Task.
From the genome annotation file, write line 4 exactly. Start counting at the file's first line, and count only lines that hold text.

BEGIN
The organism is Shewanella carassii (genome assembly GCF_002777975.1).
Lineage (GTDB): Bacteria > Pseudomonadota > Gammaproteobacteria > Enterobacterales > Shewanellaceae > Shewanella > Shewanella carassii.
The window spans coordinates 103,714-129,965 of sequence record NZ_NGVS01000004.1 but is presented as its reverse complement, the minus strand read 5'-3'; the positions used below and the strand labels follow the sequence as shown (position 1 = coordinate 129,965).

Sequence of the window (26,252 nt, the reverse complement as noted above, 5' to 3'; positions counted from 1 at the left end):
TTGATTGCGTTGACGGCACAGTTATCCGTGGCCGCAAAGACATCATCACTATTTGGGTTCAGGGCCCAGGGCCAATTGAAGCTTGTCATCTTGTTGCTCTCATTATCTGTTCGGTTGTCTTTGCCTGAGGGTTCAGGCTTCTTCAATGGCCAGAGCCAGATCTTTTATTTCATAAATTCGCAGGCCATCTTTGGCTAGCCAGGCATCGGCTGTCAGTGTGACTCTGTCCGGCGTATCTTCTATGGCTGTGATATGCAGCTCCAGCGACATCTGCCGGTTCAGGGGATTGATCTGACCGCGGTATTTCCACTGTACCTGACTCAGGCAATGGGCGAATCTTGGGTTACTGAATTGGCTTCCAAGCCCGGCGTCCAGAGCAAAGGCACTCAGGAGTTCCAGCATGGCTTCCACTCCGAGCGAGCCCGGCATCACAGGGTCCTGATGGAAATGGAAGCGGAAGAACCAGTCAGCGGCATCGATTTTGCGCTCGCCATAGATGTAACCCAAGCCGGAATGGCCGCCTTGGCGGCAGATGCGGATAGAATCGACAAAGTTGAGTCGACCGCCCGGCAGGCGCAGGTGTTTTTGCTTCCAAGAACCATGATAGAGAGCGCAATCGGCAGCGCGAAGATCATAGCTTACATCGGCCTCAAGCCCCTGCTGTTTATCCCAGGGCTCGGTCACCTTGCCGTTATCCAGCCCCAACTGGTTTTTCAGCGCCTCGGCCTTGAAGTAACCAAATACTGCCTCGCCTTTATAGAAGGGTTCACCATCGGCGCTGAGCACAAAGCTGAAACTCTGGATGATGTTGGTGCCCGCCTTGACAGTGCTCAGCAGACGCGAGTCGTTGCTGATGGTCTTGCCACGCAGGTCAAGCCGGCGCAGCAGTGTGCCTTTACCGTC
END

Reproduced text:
Sequence of the window (26,252 nt, the reverse complement as noted above, 5' to 3'; positions counted from 1 at the left end):